Making learning work for learners is more than a tagline for me.

It’s my commitment to the world.

It’s the arena in which I dream, play, and work.

It’s what I was born to do.

Even with the upheavals of the past three years, what’s important in making learning work for learners has not changed.



Behind the scenes in 2023…

the Learning Evangelist is working on new products and services that will support subject-expert speakers and those who work with them.

A new website is being created to celebrate 20 years of learner advocacy and support for learning leaders…and celebrate new opportunities.

The sandboxes I’m playing in…

  • Awakening a widespread learners-first mindset
  • Inspiring the subject experts we rely on for content
  • Giving those experts what they need to create and lead learning opportunities
  • Aligning learning operations systems with organizational goals and learners’ needs
  • Cultivating continuous improvement in learning operations and opportunities

And when it comes to learning, we can definitely be curious, play, and explore wonder.

I look forward to sharing it all with you later this year.


It’s not what you give them; it’s what they take away that counts. – Mel Silberman, 1942-2010

istockphotoThe effectiveness of conference learning continues to be on the minds of many in the association world.

Conferences are primarily learning events, and as such I think we can all agree participant learning needs to be the focus. A lot of the conversations I see on this topic revolve around conference organizers and session leaders, and rarely include those who attend these sessions. Instead of thinking only about getting session leaders to be more engaging, a shift in perception and focus to that of being a “learner advocate” would put both organizer and session leader into a learner-centered mindset. And that shift, while seemingly subtle, can have huge ramifications on what learners take away.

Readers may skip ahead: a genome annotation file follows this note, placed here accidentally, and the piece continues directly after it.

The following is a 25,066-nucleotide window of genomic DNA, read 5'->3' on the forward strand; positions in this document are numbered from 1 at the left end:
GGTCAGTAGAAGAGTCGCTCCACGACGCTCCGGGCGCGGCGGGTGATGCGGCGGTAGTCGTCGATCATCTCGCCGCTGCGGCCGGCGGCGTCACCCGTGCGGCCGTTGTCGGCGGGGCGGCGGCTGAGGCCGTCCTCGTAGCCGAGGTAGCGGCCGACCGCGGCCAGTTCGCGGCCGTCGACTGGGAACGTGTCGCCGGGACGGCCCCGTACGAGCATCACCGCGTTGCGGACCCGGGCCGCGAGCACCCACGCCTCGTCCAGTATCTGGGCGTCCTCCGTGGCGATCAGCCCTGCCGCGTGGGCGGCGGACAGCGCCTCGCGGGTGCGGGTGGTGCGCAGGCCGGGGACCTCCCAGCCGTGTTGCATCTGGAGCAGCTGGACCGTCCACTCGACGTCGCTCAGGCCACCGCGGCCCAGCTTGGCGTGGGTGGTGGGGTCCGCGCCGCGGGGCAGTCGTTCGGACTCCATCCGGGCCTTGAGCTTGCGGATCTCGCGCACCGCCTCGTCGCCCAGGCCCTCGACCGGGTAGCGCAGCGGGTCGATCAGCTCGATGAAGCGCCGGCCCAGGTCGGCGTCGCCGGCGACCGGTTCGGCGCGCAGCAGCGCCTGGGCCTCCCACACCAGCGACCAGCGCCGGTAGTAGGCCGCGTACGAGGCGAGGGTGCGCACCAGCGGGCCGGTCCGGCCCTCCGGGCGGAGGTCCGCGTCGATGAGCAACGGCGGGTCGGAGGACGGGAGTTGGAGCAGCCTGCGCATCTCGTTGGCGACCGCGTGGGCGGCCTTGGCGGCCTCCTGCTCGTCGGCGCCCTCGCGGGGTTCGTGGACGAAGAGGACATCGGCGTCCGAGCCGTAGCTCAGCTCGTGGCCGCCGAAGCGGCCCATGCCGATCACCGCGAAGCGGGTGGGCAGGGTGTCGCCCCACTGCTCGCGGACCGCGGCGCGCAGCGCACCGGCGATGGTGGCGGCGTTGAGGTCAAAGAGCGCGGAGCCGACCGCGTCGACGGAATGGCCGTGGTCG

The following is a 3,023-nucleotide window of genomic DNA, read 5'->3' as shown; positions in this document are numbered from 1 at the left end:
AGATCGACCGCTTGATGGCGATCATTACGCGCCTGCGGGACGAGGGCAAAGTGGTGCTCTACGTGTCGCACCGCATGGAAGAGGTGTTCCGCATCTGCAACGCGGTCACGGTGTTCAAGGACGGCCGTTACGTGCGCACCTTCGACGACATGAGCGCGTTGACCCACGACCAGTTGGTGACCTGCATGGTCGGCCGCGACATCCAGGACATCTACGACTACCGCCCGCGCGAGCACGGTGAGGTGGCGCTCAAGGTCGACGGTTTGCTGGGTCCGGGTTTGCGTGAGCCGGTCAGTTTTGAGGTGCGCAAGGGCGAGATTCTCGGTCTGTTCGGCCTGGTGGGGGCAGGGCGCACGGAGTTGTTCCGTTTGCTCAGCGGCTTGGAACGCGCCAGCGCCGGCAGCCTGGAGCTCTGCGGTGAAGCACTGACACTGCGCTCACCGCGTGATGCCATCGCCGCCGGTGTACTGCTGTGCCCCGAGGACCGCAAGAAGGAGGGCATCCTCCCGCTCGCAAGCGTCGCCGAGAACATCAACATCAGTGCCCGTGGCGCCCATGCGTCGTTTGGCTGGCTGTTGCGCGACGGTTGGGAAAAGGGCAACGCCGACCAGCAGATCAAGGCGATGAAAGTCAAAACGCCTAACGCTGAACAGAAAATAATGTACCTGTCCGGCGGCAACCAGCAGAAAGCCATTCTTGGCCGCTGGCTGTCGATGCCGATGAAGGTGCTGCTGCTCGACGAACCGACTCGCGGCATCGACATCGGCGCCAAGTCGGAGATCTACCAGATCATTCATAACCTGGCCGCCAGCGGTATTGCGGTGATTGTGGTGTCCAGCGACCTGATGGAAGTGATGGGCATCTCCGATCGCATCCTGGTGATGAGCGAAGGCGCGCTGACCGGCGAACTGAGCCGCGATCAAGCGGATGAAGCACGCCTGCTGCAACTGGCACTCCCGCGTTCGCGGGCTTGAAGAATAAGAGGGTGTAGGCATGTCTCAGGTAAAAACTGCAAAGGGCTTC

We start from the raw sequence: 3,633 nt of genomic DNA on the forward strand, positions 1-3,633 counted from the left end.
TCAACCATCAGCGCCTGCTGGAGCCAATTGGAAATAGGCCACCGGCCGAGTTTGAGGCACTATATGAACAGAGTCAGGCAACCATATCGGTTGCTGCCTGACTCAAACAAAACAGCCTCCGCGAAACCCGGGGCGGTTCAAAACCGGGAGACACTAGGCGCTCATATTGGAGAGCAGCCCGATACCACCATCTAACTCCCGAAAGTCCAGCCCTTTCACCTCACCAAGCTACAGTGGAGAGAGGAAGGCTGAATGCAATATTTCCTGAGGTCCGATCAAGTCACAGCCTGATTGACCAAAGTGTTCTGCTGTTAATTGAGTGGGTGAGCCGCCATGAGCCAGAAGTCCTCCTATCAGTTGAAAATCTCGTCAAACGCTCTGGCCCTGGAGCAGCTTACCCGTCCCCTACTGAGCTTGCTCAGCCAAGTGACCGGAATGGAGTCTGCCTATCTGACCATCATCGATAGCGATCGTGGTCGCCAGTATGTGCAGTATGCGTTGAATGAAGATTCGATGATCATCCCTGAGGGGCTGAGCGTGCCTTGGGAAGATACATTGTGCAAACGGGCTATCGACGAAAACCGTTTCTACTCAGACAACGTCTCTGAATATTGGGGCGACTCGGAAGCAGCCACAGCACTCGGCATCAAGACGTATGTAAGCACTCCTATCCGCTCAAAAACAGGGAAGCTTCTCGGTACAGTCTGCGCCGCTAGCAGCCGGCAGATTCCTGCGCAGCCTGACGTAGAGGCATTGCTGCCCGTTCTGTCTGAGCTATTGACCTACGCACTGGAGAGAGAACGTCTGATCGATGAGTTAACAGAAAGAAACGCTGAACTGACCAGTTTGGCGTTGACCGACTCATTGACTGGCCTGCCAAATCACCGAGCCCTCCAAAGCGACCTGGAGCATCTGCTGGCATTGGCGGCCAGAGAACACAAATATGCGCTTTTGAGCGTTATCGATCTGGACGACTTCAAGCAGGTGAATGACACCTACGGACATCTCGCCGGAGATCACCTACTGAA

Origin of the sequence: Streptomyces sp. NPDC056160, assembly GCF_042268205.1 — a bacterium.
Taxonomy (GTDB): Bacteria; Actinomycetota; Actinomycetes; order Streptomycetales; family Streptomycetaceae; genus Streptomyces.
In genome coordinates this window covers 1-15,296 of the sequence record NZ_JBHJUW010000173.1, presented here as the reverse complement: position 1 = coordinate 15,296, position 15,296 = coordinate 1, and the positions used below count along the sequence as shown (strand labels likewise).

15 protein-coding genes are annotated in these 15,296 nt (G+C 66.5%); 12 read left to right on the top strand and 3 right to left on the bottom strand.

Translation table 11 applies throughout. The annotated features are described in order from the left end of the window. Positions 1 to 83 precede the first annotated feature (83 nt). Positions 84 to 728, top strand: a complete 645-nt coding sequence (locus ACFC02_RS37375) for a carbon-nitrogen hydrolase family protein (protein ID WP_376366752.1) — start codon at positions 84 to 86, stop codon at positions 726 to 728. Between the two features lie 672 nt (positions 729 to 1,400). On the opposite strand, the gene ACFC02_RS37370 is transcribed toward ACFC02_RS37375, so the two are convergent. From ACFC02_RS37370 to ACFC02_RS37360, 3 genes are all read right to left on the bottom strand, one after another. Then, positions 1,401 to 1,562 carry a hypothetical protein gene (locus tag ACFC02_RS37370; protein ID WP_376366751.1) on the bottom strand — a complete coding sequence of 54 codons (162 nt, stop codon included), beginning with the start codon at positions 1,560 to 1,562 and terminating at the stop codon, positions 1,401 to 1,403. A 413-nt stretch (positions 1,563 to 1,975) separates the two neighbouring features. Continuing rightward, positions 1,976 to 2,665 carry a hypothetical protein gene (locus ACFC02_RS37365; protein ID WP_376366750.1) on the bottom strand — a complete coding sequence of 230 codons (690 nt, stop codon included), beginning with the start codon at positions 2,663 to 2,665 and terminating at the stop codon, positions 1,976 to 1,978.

At the same time, attention needs to be paid to helping learners be more effective in their role – learn and apply.

Jeff Cobb devotes a section of his excellent book Leading the Learning Revolution to this topic, in which he comments about shifting power to the learners: Continue reading →


If you’ve had any doubts we’re in the middle of a learning revolution, consider this: Jane Hart, Centre for Learning & Performance Technologies and one of my favorite learning thought leaders, once wrote “An increasing number of knowledge workers are finding their own solutions to their individual and team learning and performance problems on the Social Web… bypassing both the IT and L&D [learning & development] department.”

It’s a new world of personal knowledge management (PKM), and this post is still valid; in it, Jane describes some of the changes corporate learning departments are making to adapt. With corporate L&D professionals shifting their roles from providing learning content to supporting employees in learning how to manage their own learning activities, how might this affect associations’ roles in learning?

Considering that associations seem for some reason to lag a year or two behind the corporate world, now is the time to be thinking about it!

Here are a few of my thoughts: Continue reading →